Ski racks are great for toting skis to and from the slopes, but those in the know prefer a cargo box. Why? Well, when you’re done skiing or snowboarding, nothing is better than tossing everything into the box (skis, poles, boots, wet jackets, etc.) so it doesn’t clutter your ride and so you’ve got enough room for all your buddies. But, not only is it great for post-skiing storage, many folks (ahem, yours truly) use it as mobile gear storage as well so they are ready to hit the slopes once the Ski Utah Monster Dump alert hits their cell phone.

When I first saw the all-new Yakima SkyBox LoPro Titanium cargo box at Outdoor Retailer in 2008, I was impressed. Having used several cargo boxes from both Yakima and Thule over the years, this one stood out very quickly. For starters, it looked so sleek and streamlined with a dark metallic finish, but then digging into the details of the box, the fit-and-finish and little details that went into this box continued to impress.

SkyBox LoPro Titanium Features:

  • Titanium pro series finish
  • Integrated solar powered lighting system
  • New lid (50% stiffer)
  • Super Latch Security system
  • Quick-installation mounting hardware fits round, square and most factory crossbars
  • New aerodynamic shape reduces wind drag
  • Fits crossbar spreads as short as 24”
  • Integrated track system for easy attachment of included cargo net and pad
  • SKS locks included
  • Opens on either side
  • Made with up to 50% recycled content
  • 15 cubic feet (92” x 36” x 11.5”)
  • MSRP: $699.95

The SkyBox LoPro is perfect for hauling a full quiver of skis.

Low-profile gear hauler

I’ve been able to use the LoPro on two vehicles this Winter–a 2005 Honda Odyssey using factory crossbars and a 2001 Subaru Outback utilizing Thule crossbars. Both vehicles have been well-suited for the LoPro. Lets walk through the installation process on both vehicles, starting with the Odyssey.

Installation on 2005 Honda Odyssey (factory roof rack/crossbars)

The Odyssey was a little more difficult to install correctly, but most of that wasn’t really the box’s fault. I’ve got factory crossbars and adjusting their location requires a hex wrench and a bit of elbow grease. As I planned the location out, it was apparent that the rear hatch would be ever-so-close to hitting the rear of the box, so I opted to slide the attachment claws as far forward on the box as possible. Doing so, put the box about a half-inch in front of the rear spoiler when the hatch was raised — PERFECT! Total install time was about 45 minutes.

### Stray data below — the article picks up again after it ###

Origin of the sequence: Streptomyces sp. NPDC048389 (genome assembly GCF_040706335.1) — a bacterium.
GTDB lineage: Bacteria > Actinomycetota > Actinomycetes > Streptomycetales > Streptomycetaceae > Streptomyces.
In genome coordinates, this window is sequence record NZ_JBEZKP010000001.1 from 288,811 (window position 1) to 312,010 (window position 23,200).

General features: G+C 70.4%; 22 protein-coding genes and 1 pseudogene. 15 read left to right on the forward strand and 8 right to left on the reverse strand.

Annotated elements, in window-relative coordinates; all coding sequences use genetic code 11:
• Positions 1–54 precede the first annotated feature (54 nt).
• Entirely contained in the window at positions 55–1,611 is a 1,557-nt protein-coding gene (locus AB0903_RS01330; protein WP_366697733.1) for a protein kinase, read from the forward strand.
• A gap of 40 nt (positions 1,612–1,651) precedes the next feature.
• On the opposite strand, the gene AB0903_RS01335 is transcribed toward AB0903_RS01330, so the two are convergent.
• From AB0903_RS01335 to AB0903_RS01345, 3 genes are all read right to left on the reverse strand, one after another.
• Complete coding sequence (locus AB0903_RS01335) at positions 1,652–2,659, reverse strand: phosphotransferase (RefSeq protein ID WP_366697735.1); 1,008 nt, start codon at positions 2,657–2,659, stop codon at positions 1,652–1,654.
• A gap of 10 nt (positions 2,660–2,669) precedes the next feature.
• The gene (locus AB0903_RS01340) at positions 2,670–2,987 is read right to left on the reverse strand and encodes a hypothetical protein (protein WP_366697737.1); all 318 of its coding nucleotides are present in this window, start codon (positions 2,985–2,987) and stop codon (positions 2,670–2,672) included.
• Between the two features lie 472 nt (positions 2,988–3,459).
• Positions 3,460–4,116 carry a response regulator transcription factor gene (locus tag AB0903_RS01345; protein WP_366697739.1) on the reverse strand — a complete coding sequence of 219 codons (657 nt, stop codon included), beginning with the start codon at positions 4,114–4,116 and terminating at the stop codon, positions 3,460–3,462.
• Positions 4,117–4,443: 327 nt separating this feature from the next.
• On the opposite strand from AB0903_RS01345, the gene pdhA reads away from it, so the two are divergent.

Installation on 2001 Subaru Outback w/Thule Rack System

Now for the same process on the Outback… This was a little easier since the Thule Crossroad towers are simple-as-pie to move. I loosened the front crossbar, set the LoPro on top, then adjusted as needed to provide a secure rooftop location. As it turned out, the aftermarket crossbars definitely provide more compatibility than factory designs. Because of the extra height provided by the Thule crossbars and their easy adjustments, the LoPro looked and functioned right at home atop the Subie. The rear hatch cleared with plenty of space and the box looks handsome atop my black Outback. Total install time was about 15 minutes.

When closed, the LoPro is low-profile indeed.

Compared to the typical attachments from competitors, I absolutely love the claw-like clamps used to secure this box in place. Yakima definitely takes the cake when it comes to secure and easy box attachment. To slide the box in place, all you do is reach inside and lift up the latches, reach underneath and open the rearward-facing claws, then slide the box backwards until the claws are centered on the crossbars. Once it’s centered and set in place, all it takes is a quick reach inside the box where the 4 latches can be closed and the box secured.

Placing items inside the box has now also been improved with an easy-to-use lever and three latches. When opening the lid on the SkyBox LoPro, you’ll instantly notice the ultra-stiff lid. No more flexible lid warbling around upon open, this thing moves as a single piece and securely engages all three latches in one motion (as opposed to walking up and down the side to latch completely).